Over the years at AVC we have collected numerous stories of black patriots, many of whose stories have historically been overlooked. In honor of Black History Month, we have gathered various clips paying tribute to our nation’s African American heroes, from the American Revolution through today. 

Crispus Attucks


Crispus Attucks is known as one of the first “Invisible Black Patriots” of the American Revolution. Attucks was a former slave and was the first killed at the Boston Massacre.


The First Rhode Island Regiment


The First Rhode Island Regiment became known as the “Black Regiment” because of its several companies of African American soldiers. Slaves that enlisted were to be free men following their service in the Revolutionary War.


Louisiana Native Guards


The 1st Louisiana Native Guard was a Confederate militia of free colored men formed in New Orleans. These men proved that they could not be overlooked as powerful, reliable soldiers.


The 54th Massachusetts Infantry Regiment


As one of the first official African American units during the American Civil War, the 54th Massachusetts Infantry Regiment saw extensive service throughout the conflict.


The Buffalo Soldiers & Lt. Henry Flipper


The 9th and 10th Calvary Regiments of the U.S. Army, nicknamed the “Buffalo Soldiers,” were comprised of African Americans tasked with guarding the American Western frontier. Lieutenant Henry Flipper was born a slave in 1854 and would become the first black graduate of West Point.


Buffalo Soldiers in the Spanish American War


In addition to their efforts defending the American West, the “Buffalo Soldiers” saw great action during the Spanish American War, fighting alongside the rough riders and proving to be significant in the charging of San Juan Hill.


Harlem Hellfighters


The men of the 369th Infantry Regiment, formerly known as the 15th New York National Guard Regiment, saw some of the greatest action throughout the First and Second World Wars. Their perseverance and acts of valor earned them the nicknames “Men of Bronze” from their French allies and “Harlem Hellfighters” from their German opponents.


Pvt. Henry Johnson & Needham Roberts


Two of the most famed members of the 369th Infantry Regiment, Johnson and Roberts displayed extraordinary valor and were awarded the French “Croix de Guerre” as well as the Medal of Honor.


The 92nd Infantry Division


The 92nd Infantry Division was a segregated unit, and was the only African American infantry division that saw combat during World War II, serving in the Italian campaign.


The Tuskegee Airmen


The famed all African American fighter squadron was crucial in breaking the air combat color barrier, achieving success in the air over the European theater of WWII.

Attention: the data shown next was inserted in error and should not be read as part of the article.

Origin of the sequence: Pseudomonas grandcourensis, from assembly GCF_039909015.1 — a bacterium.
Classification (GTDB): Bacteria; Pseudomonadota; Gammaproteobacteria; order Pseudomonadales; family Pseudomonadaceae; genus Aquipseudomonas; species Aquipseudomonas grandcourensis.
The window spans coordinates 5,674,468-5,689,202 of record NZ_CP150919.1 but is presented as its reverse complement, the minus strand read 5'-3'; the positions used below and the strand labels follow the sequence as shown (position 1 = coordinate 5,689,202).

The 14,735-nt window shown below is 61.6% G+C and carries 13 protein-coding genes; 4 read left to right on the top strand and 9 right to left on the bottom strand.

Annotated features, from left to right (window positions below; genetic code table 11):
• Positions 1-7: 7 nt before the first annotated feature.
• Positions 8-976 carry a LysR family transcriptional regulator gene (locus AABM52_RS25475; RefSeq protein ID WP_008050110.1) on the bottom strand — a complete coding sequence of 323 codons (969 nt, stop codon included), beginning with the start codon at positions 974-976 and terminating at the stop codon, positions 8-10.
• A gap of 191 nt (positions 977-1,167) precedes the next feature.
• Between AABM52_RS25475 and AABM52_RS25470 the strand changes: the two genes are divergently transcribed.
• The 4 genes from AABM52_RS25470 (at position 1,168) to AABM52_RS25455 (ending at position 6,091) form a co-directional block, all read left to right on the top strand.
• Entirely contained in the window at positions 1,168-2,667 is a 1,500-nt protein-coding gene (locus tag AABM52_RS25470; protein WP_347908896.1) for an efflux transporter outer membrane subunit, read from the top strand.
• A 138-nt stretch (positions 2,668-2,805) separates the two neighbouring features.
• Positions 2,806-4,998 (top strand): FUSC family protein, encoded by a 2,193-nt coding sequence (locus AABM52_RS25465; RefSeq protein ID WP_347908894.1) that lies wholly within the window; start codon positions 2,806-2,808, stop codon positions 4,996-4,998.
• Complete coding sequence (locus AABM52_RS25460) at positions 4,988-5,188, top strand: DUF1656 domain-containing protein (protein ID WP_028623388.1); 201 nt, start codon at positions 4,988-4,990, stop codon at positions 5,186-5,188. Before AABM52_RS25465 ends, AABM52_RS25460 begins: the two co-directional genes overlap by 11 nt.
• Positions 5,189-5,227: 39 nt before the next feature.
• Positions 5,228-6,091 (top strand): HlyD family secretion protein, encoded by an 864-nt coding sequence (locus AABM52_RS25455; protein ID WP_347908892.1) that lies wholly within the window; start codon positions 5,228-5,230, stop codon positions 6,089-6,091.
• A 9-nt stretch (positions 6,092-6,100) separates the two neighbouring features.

The 332nd Expeditionary Fighter Squadron


The valor and success of the Tuskegee Airmen paved the war for the eventual desegregation of American armed forces. Within the Tuskegee Airmen, the 332nd Fighter Squadron earned and impressive combat record that would continue after World War II.


The 761st Black Panther Tank Battalion


Nicknamed the “Black Panther Battalion,” the 761st Tank Battalion saw some of the greatest action of the European Theater during the Second World War, including the Battle of the Bulge.


Mary McLeod Bethune


A child of former slaves, Dr. Bethune became advisor to four presidents and is recognized as one of the greatest advocates for education and human rights.


The Montford Point Marines


The first African American Marines Division trained at Camp Montford Point in North Carolina, and would go on to see combat and work at supply points throughout the Pacific theater. Their achievements in World War II, despite discrimination, paved the way for a desegregated military.


Executive Order 9981


Issued by President Harry Truman in 1948, Executive Order 9981 desegregated the U.S. Armed Forces – a monumental moment for African American patriots. Desegregation of the military would help pave the way for desegregation on the home front.


Robert Smalls


Robert Smalls was born into slavery, but during and after the American Civil War became the pilot and sea captain of the USS Planter, and eventually became a politician. Smalls freed himself from slavery as well as his crew and their families. He was crucial in paving the way for African American Naval Officers and leaders of the future.


Lawrence Joel, Specialist 6


Lawrence Joel served in the Korean and Vietnam wars with the U.S. Army, and would receive the Medal of Honor for valor in Vietnam. Despite being wounded, he saved the lives of many members of his unit.


General Colin Powell


American statesmen and retired four-star U.S. Army General, Colin Powell was also the first African American to serve on the Joint Chiefs of Staff.